When the Globe & Mail starts coming out with articles like these you can forget about confirmation bias among the doom & gloomers.
Interesting comment here:
Vanblogger I’ve been following your site with interest. I’m a native Vancouverite in my fifties and I’ve owned two homes on Vancouver’s westside, the most recent of which I sold in late 2005 anticipating a correction.
What I find most interesting about comments here and also in the MSM is how little credence is given to Greater Vancouver’s price history since the late 70’s (i.e. the chart at the top of your blog).
I have a more detailed chart and what it shows is:
1. There have been a number of run-ups in Vancouver, but none more prolonged as this one, and only one more steep.
2. There has never been an instance of a significant run-up followed by a plateau or a less steep upward curve. They have always been followed by a down slope – read, correction.
3. There has never been a correction of less than 15% and its never taken more than 18 months for a drop of this magnitude.
Unless we believe that Vancouver can defy gravity or that history is no guide, we are in for a correction, and in fact, we’ve already started. How far it drops will be a function of how far ahead price increases have eclipsed fundamentals. We all know from credible economic reports that this is a very large gap, ergo, the potential exists for a large drop. My own prediction is 20% minimum.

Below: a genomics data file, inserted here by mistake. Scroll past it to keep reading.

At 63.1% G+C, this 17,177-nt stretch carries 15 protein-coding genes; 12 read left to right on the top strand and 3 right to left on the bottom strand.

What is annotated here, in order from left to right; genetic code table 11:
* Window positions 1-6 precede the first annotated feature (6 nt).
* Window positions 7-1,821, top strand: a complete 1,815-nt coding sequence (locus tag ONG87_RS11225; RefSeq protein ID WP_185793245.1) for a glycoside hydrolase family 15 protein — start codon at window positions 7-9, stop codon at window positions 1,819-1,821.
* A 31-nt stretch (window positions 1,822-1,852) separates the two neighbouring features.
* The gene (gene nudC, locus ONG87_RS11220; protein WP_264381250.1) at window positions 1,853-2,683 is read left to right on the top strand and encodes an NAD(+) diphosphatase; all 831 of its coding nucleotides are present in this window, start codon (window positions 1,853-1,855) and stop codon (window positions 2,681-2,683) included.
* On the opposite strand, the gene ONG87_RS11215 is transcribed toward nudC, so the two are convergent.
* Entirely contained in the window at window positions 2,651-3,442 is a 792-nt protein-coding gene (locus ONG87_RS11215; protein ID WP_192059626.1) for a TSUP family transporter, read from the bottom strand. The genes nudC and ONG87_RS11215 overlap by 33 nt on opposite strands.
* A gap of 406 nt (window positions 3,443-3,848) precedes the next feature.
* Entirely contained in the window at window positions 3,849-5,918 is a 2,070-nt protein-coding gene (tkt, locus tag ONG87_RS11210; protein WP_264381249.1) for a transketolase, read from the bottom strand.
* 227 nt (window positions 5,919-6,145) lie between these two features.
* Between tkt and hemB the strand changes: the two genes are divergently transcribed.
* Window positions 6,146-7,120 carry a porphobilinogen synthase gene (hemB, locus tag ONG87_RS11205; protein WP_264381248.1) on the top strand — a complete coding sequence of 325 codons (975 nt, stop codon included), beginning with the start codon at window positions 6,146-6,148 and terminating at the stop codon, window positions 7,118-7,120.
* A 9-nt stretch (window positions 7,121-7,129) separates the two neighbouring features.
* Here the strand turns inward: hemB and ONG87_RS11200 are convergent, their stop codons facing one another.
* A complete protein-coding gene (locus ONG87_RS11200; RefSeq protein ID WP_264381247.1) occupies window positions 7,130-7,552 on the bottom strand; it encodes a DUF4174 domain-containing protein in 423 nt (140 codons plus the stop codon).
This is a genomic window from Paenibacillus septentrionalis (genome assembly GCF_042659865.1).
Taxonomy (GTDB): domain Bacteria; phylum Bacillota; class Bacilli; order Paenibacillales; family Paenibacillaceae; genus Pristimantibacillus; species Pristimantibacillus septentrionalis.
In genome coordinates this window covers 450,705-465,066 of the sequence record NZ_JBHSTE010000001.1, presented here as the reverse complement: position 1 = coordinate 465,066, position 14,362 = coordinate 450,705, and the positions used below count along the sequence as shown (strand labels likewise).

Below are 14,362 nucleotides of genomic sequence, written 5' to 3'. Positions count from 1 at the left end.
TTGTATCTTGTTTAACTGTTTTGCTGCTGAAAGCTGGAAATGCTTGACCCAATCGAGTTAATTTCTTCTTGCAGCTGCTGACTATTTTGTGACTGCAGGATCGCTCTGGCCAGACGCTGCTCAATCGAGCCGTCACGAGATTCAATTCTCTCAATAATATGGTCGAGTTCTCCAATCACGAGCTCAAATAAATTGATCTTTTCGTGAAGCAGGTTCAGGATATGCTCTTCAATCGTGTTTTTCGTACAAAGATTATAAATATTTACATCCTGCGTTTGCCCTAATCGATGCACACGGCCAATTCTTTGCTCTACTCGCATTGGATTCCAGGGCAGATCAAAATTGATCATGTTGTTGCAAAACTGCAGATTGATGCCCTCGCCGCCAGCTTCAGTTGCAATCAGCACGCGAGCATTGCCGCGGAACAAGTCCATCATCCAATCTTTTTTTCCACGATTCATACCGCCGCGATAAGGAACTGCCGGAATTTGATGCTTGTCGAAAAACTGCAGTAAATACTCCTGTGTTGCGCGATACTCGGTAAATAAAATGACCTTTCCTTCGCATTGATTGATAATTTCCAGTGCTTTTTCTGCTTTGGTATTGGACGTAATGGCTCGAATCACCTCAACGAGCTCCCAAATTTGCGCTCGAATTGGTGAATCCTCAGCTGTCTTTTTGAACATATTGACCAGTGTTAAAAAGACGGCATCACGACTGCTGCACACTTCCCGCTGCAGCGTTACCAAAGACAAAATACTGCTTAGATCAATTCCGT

Your blog isn’t far from being vindicated and the same applies for real estate cheerleaders in terms of vilification.
Here’s a link to the picture at the top of van-housing blogger’s blog.
These are interesting times. I’m looking forward to watching what will happen from the side-lines. It’s not even a question of staying out of the real estate market right now because I think they are overpriced or because I think they will crash (which they will). If I walk into a bank today and ask how big of a mortgage they’ll approve me for, I would have to live in a smaller place than the one I am renting now. Even when prices do come down, it still may not be economical to buy for the square footage we require.